Portland Night 92: Mayor Wheeler's condo gets occupied plus riot declared after another attack on the PPA building

Portland Night 92: Mayor Wheeler's condo gets occupied plus riot declared after another attack on the PPA building

Wednesday night Mayor Wheeler made a speech saying “enough is enough” with the violence. He went about as far as he’s ever going to go toward condemning Antifa and their nightly riots in the city. Early Friday afternoon, the mayor published a letter he’d sent to President Trump saying he would not be accepting any help from the feds to deal with the situation.


Friday evening was apparently payback time for the condemnation of the riots he’d made earlier in the week. A group of about 200 people showed up at the mayor’s high rise condo and made demands.

The evening started with a bloc party featuring live music and speeches about defunding and abolishing police departments near NW Park and West Burnside. About 200 people then set out on a march just after 6 p.m., stopping at NW Glisan and 10th near Wheeler’s presumed residence.

During the next few hours, at least three people locked themselves inside the complex in the hopes of expressing several demands, including defunding Portland police.

It’s not clear who organized this. Portland DSA said it was a “coalition of groups” but they were definitely part of it:

That list of demands pictured above says the group wants “a complete abolition of the Portland Police Bureau by 2022.” It’s signed “The People of Portland” which is, of course, a lie. I doubt this prospect gets majority support even in Portland.


Building security called police and then…nothing. Well, they sent this guy:

Maybe that was strategic to not rile up the protesters or maybe the police just don’t care what happens to Mayor Wheeler. I’m hoping it was the latter. An NBA executive claiming to be a friend of the Mayor came down and offered to set up a meeting and the protesters mocked him.

There was some vandalism of the property:

While they waited outside the group had a concert/dancy party:

They also shined lights in the windows:


Mayor Wheeler never did come down to talk to them and that may be because he wasn’t there in the first place. After a few hours the group in the lobby gave up and went home because of…security concerns? Maybe that had to do with news crews showing up:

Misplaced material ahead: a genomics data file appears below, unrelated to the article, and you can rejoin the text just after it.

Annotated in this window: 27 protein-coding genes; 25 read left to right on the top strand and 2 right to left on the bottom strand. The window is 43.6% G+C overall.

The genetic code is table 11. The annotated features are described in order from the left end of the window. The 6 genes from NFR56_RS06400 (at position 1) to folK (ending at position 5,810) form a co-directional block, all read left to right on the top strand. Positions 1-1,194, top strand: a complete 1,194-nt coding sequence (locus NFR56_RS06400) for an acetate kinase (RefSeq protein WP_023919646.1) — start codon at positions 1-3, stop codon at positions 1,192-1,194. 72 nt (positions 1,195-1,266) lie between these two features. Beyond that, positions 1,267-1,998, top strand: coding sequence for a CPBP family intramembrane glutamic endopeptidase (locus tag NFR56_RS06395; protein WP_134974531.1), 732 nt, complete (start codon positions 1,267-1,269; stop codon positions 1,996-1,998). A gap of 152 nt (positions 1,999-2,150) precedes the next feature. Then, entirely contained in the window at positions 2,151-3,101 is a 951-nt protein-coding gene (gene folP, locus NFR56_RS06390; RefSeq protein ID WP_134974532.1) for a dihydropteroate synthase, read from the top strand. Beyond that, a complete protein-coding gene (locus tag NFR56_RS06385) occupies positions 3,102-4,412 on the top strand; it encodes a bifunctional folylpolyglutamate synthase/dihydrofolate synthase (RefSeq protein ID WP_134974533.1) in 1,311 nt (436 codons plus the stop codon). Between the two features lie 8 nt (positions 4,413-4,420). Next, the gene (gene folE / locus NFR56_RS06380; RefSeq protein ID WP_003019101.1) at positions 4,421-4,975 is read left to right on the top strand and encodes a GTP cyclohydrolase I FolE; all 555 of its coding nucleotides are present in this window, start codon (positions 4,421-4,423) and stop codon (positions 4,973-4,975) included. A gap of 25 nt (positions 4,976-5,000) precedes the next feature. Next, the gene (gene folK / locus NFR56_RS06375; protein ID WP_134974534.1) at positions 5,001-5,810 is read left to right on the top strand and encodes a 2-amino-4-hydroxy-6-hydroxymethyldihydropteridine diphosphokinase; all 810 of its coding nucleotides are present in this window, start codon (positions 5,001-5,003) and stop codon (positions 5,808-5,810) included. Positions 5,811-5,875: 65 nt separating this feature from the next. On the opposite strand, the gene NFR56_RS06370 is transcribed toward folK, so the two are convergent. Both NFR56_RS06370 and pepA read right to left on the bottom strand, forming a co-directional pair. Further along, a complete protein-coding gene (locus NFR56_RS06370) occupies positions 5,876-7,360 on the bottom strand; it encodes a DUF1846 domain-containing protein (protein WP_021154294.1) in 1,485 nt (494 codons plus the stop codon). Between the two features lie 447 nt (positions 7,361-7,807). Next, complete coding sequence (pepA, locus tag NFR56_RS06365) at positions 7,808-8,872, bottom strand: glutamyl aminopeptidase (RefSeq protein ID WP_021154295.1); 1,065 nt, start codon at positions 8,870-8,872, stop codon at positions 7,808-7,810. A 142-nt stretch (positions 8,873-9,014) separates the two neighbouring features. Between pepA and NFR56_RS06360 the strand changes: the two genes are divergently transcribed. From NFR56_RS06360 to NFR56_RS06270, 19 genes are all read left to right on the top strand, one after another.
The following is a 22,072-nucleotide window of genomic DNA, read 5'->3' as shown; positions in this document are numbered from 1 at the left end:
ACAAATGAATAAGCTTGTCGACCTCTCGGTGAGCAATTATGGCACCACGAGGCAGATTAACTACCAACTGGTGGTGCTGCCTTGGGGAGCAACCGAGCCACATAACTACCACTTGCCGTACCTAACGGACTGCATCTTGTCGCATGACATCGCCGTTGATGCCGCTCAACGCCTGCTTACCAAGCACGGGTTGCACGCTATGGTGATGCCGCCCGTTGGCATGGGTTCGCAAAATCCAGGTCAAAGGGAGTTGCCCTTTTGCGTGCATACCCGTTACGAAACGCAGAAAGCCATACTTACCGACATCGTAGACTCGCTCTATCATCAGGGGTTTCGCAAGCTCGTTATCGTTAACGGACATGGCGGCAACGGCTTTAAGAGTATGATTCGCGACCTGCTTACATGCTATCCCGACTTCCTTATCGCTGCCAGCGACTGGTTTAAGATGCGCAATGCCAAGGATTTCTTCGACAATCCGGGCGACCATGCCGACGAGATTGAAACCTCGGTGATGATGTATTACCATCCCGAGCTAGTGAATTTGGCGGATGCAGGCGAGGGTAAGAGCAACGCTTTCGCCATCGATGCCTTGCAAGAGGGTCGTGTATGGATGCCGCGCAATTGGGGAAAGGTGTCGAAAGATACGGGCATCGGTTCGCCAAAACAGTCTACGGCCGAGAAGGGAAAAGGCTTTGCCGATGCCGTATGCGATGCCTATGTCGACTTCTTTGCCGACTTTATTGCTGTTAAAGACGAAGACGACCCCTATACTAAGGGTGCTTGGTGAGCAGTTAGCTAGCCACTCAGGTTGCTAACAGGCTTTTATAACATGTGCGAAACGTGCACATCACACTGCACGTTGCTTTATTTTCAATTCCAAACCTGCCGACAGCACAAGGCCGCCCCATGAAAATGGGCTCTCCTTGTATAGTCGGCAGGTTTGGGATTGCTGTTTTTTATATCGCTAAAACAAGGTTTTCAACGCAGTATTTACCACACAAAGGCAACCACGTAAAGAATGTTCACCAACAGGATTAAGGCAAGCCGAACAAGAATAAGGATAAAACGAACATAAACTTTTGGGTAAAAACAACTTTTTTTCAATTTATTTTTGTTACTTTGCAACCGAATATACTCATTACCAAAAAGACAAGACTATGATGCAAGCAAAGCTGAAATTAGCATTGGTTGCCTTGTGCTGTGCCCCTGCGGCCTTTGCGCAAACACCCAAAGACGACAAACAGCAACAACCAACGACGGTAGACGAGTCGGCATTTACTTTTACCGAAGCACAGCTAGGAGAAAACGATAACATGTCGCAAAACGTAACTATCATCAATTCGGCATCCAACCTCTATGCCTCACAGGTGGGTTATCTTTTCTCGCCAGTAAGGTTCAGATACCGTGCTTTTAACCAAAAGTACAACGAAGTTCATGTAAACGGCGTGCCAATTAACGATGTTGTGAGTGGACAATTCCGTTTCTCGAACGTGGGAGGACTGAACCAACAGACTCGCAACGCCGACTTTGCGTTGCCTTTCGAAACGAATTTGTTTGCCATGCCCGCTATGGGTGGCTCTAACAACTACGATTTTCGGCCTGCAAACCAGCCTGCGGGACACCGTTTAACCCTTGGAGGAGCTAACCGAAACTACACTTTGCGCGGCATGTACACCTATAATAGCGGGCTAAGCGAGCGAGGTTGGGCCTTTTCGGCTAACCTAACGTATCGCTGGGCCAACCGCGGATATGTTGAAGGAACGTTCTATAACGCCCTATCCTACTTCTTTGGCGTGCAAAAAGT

Bottom line: They don’t like being identified.

All of the action at Wheeler’s condo wrapped up by around 11 pm and then there was a march to the Portland Police Association building. This is not a police building but the home of the police union. Rioters have attempted to set this building on fire so many times I’ve lost count. Last night they tried again and partly succeeded. They started by blocking off the street with flaming dumpsters:


Then they put a lit palette in front of the building and sprayed it with accelerant:

Gee, I wonder why he didn’t turn the camera on the face of the person committing this arson? Like everyone else in the crowd he “didn’t see s**t.” There was a photographer from the Oregonian there too. She posted some photos from the fire and, guess what, she somehow missed the arsonist’s face too:

In that bottom picture you can just see the arms of the person spraying lighter fluid on the building but that’s it. A lot of the reporting in Portland is very selective like this. Anyway, police came out to put out the fire:

They made several arrests:

Police are well aware that the DA is not going to prosecute most people who get arrested. You would think that maybe after Mayor Wheeler’s “enough is enough” speech this week that maybe he’d be attempting to do something about that. Wheeler has apparently had a discussion about it with the Portland Police Chief:


On Friday, the mayor’s spokesman, Tim Becker, summarized the Wednesday meeting, citing accounts from Lovell that police need help and more support.

Becker said the mayor and chief talked about police needing more support from elected officials.

He said they also denounced the criminal activity and talked about further prosecution for those engaged in criminal behavior.

We’ll have to wait and see if that goes anywhere or if the police chief in Portland will end up resigning like Chief Best did in Seattle.

Finally, I can’t close this out without noting that NPR published a story Thursday arguing that the declaration of a riot in Portland is essentially racist:

Between May 29 and Aug. 27, the Portland Police Bureau declared 23 riots and 22 unlawful assemblies (that doesn’t include nights that started as unlawful assemblies and were later declared riots). But the laws governing those declarations are vague and have roots in Oregon’s deeply racist past…

“A lot of the riot and crowd control philosophy and statute was developed around the ’60s and ’70s when protests around some of the very same things … rights for Black people. … were taking place in the state and particularly in Portland,” Bynum said.

On some nights, police have declared unlawful assemblies within minutes of protesters arriving.

This is a garbage article. It doesn’t really deal specifically with any of the riots that have been declared. Instead it just vaguely suggests there’s no rhyme or reason to it. For instance, I wrote about one recent instance when a riot was declared almost immediately. Why? Because a large mob of 300 people marched to the Portland PPA building chanting “burn it down” and immediately tried to set the building on fire in two places at once. How is it racist to declare a riot and prevent (almost uniformly white) people from burning down a building? NPR doesn’t have an answer for that so it just keeps everything vague. Again, what utter garbage.


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